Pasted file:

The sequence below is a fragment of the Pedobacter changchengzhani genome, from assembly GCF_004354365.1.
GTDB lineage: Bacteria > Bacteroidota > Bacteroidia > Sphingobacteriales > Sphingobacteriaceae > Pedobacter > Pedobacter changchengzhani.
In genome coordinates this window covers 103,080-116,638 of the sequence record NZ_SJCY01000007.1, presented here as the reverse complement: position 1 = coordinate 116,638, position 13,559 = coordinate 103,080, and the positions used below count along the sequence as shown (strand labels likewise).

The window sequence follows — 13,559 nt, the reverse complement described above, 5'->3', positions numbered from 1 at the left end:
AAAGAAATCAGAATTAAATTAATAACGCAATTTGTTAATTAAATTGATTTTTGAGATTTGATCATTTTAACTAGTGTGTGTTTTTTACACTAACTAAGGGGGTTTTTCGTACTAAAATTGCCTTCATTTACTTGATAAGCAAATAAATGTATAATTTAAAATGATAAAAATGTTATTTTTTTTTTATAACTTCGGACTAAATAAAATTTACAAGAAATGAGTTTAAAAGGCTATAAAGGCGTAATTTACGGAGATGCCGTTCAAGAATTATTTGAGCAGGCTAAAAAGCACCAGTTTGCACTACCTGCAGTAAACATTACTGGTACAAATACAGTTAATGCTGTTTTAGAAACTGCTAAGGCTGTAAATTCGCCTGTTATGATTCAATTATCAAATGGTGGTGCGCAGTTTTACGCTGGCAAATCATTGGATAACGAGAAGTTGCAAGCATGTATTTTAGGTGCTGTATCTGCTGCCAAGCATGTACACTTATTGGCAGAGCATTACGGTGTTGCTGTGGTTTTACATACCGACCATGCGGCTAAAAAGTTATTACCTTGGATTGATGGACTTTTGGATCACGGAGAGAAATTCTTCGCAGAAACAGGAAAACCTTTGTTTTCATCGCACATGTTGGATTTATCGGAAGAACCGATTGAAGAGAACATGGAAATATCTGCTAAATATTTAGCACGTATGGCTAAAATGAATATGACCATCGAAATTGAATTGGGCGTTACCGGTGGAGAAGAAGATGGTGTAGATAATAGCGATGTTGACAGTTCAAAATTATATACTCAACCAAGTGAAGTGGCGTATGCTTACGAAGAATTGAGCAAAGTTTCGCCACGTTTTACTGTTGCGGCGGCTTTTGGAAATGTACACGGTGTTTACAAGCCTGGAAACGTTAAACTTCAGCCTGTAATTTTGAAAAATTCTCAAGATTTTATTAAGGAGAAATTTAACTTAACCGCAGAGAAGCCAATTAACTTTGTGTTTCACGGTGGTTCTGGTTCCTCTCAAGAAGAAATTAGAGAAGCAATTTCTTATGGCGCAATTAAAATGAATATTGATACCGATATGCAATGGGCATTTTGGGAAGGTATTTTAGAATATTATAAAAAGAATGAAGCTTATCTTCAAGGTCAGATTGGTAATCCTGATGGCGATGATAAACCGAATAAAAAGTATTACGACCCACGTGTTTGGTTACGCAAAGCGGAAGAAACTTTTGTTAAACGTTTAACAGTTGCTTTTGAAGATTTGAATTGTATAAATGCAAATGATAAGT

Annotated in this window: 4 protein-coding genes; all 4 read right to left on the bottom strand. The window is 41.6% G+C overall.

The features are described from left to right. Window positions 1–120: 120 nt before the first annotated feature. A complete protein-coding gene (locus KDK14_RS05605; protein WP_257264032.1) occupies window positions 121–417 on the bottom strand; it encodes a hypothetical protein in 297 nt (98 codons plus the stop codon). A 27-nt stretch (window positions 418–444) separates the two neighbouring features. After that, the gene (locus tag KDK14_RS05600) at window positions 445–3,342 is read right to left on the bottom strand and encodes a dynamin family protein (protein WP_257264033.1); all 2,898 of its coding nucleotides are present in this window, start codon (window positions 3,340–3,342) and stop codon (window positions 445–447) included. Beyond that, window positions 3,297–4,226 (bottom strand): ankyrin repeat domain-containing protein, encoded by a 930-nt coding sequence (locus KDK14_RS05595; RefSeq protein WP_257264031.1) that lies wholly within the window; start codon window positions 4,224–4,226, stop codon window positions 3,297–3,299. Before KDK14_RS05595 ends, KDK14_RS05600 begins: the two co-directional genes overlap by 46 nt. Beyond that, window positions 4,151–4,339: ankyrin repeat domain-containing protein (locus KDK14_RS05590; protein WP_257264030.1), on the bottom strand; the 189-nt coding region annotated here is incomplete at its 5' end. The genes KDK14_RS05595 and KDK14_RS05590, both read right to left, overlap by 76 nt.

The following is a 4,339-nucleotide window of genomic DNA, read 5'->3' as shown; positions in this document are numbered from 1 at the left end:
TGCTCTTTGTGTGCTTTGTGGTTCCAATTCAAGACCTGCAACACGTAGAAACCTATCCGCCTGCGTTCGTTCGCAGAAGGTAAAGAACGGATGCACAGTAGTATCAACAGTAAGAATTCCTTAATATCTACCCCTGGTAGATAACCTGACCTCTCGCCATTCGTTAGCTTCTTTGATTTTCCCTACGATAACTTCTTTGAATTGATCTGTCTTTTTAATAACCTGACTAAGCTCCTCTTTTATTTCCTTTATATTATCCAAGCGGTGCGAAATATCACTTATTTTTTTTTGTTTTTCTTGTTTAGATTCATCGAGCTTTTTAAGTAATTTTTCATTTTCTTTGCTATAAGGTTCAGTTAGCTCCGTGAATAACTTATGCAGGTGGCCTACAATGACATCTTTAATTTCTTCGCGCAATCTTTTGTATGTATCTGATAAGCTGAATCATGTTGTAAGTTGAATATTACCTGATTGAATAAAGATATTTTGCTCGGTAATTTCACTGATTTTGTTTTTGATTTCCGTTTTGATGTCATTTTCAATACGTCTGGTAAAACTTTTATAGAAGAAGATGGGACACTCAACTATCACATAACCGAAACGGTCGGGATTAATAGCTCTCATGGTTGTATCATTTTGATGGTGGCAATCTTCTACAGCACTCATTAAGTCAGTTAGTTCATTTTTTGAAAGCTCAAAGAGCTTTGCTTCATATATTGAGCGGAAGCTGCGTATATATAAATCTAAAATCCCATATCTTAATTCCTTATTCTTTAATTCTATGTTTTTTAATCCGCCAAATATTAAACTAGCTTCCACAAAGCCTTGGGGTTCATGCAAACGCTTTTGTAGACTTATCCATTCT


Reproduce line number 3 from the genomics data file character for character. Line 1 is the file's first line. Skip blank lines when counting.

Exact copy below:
In genome coordinates this window covers 103,080-116,638 of the sequence record NZ_SJCY01000007.1, presented here as the reverse complement: position 1 = coordinate 116,638, position 13,559 = coordinate 103,080, and the positions used below count along the sequence as shown (strand labels likewise).